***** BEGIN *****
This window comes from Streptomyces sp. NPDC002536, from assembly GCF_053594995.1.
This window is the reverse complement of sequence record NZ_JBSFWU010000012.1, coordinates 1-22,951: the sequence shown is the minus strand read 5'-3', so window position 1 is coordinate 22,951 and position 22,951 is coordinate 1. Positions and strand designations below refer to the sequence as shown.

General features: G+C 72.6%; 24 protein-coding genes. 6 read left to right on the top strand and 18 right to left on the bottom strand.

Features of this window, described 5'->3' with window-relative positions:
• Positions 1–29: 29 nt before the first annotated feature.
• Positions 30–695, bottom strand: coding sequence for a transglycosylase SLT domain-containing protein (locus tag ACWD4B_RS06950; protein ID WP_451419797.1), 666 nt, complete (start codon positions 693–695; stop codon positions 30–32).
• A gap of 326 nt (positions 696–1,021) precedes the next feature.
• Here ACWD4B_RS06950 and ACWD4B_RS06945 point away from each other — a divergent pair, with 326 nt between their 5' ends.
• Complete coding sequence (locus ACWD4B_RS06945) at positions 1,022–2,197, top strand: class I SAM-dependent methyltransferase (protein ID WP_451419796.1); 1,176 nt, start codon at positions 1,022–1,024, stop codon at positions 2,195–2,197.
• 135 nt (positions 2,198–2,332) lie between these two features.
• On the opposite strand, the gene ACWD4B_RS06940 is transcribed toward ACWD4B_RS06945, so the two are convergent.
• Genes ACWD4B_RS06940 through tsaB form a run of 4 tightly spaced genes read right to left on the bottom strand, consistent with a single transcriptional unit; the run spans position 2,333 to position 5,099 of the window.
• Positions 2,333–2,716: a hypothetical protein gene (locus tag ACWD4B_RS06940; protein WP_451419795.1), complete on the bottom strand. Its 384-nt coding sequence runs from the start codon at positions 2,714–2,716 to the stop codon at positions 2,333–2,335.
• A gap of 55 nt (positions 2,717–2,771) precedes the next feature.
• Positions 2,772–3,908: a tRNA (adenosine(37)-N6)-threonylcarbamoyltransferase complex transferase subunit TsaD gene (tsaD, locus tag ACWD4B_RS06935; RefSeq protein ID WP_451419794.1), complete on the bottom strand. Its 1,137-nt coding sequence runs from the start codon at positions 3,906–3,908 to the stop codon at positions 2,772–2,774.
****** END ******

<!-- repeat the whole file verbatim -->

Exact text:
This window comes from Streptomyces sp. NPDC002536, from assembly GCF_053594995.1.
This window is the reverse complement of sequence record NZ_JBSFWU010000012.1, coordinates 1-22,951: the sequence shown is the minus strand read 5'-3', so window position 1 is coordinate 22,951 and position 22,951 is coordinate 1. Positions and strand designations below refer to the sequence as shown.

General features: G+C 72.6%; 24 protein-coding genes. 6 read left to right on the top strand and 18 right to left on the bottom strand.

Features of this window, described 5'->3' with window-relative positions:
• Positions 1–29: 29 nt before the first annotated feature.
• Positions 30–695, bottom strand: coding sequence for a transglycosylase SLT domain-containing protein (locus tag ACWD4B_RS06950; protein ID WP_451419797.1), 666 nt, complete (start codon positions 693–695; stop codon positions 30–32).
• A gap of 326 nt (positions 696–1,021) precedes the next feature.
• Here ACWD4B_RS06950 and ACWD4B_RS06945 point away from each other — a divergent pair, with 326 nt between their 5' ends.
• Complete coding sequence (locus ACWD4B_RS06945) at positions 1,022–2,197, top strand: class I SAM-dependent methyltransferase (protein ID WP_451419796.1); 1,176 nt, start codon at positions 1,022–1,024, stop codon at positions 2,195–2,197.
• 135 nt (positions 2,198–2,332) lie between these two features.
• On the opposite strand, the gene ACWD4B_RS06940 is transcribed toward ACWD4B_RS06945, so the two are convergent.
• Genes ACWD4B_RS06940 through tsaB form a run of 4 tightly spaced genes read right to left on the bottom strand, consistent with a single transcriptional unit; the run spans position 2,333 to position 5,099 of the window.
• Positions 2,333–2,716: a hypothetical protein gene (locus tag ACWD4B_RS06940; protein WP_451419795.1), complete on the bottom strand. Its 384-nt coding sequence runs from the start codon at positions 2,714–2,716 to the stop codon at positions 2,333–2,335.
• A gap of 55 nt (positions 2,717–2,771) precedes the next feature.
• Positions 2,772–3,908: a tRNA (adenosine(37)-N6)-threonylcarbamoyltransferase complex transferase subunit TsaD gene (tsaD, locus tag ACWD4B_RS06935; RefSeq protein ID WP_451419794.1), complete on the bottom strand. Its 1,137-nt coding sequence runs from the start codon at positions 3,906–3,908 to the stop codon at positions 2,772–2,774.